Impinj reported an operating margin of 5.2% in Q1, down 4.4 percentage points year on year. Operating margins are one of the best measures of profitability because they tell us how much money a company takes home after manufacturing its products, marketing and selling them, and, importantly, keeping them relevant through research and development.

Impinj Adjusted Operating Margin

Impinj's operating margins have been trending down over the last year, averaging 5.2%. This is a bad sign for Impinj, whose margins are already below average for semiconductor companies. To its credit, however, the company's margins suggest modest pricing power and cost controls.

Earnings, Cash & Competitive Moat

Analysts covering Impinj expect earnings per share to grow 1,767% over the next 12 months, although estimates will likely change after earnings.

Although earnings are important, we believe cash is king because you can't use accounting profits to pay the bills. Impinj's free cash flow came in at $53.94 million in Q1, up 258% year on year.

Impinj Free Cash Flow

Impinj has generated $20.11 million in free cash flow over the last 12 months, or 6.7% of revenue. This FCF margin enables it to reinvest in its business without depending on the capital markets.

Return on Invested Capital (ROIC)

EPS and free cash flow tell us whether a company was profitable while growing revenue. But was it capital-efficient? Enter ROIC, a metric showing how much operating profit a company generates relative to how much money the business raised (debt and equity).

Impinj's five-year average ROIC was negative 34.6%, meaning management lost money while trying to expand the business. Its returns were among the worst in the semiconductor sector.

Impinj Return On Invested Capital

The trend in its ROIC, however, is often what surprises the market and drives the stock price. Over the last few years, Impinj's ROIC has significantly increased. This is a good sign, and we hope the company can continue improving.

Balance Sheet Risk

As long-term investors, the risk we care most about is the permanent loss of capital. This can happen when a company goes bankrupt or raises money from a disadvantaged position and is separate from short-term stock price volatility, which we are much less bothered by.

Impinj's $294.2 million of debt exceeds the $174.1 million of cash on its balance sheet. Furthermore, its 7x net-debt-to-EBITDA ratio (based on its EBITDA of $17.13 million over the last 12 months) shows the company is overleveraged.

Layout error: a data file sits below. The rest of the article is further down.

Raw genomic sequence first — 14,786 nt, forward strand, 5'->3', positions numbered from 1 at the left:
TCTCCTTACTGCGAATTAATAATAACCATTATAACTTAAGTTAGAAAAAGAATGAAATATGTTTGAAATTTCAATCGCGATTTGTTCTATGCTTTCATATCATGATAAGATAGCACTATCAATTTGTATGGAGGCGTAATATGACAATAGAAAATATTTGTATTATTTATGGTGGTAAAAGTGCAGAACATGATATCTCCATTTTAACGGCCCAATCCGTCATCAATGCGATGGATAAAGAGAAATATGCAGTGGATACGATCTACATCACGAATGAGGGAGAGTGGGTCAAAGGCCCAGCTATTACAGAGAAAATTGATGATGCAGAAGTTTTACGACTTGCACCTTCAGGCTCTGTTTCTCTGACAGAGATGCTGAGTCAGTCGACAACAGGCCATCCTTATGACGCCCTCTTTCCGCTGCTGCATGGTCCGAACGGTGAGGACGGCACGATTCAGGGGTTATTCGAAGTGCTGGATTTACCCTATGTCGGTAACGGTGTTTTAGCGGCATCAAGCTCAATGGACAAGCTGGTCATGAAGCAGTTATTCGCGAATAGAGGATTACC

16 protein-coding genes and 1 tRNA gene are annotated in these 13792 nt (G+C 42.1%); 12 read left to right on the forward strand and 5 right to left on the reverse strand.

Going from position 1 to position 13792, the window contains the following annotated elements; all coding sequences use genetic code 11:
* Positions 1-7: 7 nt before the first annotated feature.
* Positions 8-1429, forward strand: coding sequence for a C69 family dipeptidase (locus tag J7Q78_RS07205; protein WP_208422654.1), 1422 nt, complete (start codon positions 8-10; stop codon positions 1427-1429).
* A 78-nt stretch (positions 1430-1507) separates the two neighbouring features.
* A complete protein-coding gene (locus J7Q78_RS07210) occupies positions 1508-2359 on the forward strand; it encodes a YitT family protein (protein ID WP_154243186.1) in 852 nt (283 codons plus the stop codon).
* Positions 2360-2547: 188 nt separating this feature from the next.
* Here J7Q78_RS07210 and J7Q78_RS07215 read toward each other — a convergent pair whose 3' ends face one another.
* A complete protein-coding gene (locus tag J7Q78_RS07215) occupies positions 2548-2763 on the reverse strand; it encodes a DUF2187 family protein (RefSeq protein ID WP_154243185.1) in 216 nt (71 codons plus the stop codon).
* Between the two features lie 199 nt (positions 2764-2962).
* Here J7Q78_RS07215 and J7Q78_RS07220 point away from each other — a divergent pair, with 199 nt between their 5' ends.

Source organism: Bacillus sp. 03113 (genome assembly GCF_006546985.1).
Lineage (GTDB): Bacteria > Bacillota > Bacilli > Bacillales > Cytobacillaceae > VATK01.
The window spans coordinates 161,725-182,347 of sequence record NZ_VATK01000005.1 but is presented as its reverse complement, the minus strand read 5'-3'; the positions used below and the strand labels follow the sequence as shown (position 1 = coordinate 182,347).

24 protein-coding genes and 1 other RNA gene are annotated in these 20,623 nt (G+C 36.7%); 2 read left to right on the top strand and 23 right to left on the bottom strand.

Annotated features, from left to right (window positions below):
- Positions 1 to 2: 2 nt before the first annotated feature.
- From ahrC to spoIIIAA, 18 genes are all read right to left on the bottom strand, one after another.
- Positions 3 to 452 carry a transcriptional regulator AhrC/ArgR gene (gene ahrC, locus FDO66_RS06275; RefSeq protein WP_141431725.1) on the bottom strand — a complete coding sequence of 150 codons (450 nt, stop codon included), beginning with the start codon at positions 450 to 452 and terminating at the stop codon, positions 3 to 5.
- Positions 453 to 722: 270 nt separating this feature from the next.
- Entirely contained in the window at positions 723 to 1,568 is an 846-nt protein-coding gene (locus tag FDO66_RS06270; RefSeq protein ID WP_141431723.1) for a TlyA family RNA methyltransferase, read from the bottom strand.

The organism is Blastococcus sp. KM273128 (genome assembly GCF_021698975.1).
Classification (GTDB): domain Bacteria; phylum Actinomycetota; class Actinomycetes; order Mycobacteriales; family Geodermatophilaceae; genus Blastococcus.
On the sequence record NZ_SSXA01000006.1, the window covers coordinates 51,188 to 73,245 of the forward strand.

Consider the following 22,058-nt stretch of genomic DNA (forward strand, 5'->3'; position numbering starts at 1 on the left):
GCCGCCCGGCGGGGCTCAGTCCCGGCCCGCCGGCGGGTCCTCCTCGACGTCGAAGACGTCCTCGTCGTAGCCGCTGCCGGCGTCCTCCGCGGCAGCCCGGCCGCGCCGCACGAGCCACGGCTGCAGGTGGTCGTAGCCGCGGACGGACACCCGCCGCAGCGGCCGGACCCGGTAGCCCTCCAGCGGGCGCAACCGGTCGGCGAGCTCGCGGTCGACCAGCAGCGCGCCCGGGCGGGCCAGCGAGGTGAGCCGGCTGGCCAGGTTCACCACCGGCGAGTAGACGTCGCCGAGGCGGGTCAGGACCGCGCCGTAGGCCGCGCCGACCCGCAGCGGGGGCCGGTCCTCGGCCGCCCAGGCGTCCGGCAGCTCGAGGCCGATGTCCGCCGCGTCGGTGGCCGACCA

At this level of debt, incremental borrowing becomes increasingly expensive and credit agencies could downgrade the company’s rating if profitability falls. Impinj could also be backed into a corner if the market turns unexpectedly – a situation we seek to avoid as investors in high-quality companies.

We hope Impinj can improve its balance sheet and remain cautious until it increases its profitability or reduces its debt.

Key Takeaways from Impinj's Q1 Results

We were impressed by Impinj's strong improvement in inventory levels. We were also excited its revenue and EPS outperformed Wall Street's estimates. Adding to the good news was guidance that came in well above expectations for revenue and EPS. Overall, we think this was a really good quarter that should please shareholders. The stock is up 14.3% after reporting and currently trades at $138 per share.

Is Now The Time?

Impinj may have had a favorable quarter, but investors should also consider its valuation and business qualities when assessing the investment opportunity.

We cheer for everyone who's making the lives of others easier through technology, but in the case of Impinj, we'll be cheering from the sidelines. Although its superb revenue growth over the last three years implys it's winning market share and its growth over the next 12 months is expected to be higher, its relatively low ROIC suggests it has struggled to grow profits historically. On top of that, its operating margins reveal subpar cost controls compared to other semiconductor businesses.

Given its price-to-earnings ratio based on the next 12 months of 103.5x, Impinj is priced with expectations for long-term growth, and there's no doubt it's a bit of a market darling, at least for some. While we've no doubt one can find things to like about Impinj, we think there are better opportunities elsewhere in the market. We don't see many reasons to get involved at the moment.

Wall Street analysts covering the company had a one-year price target of $135.38 per share right before these results (compared to the current share price of $138).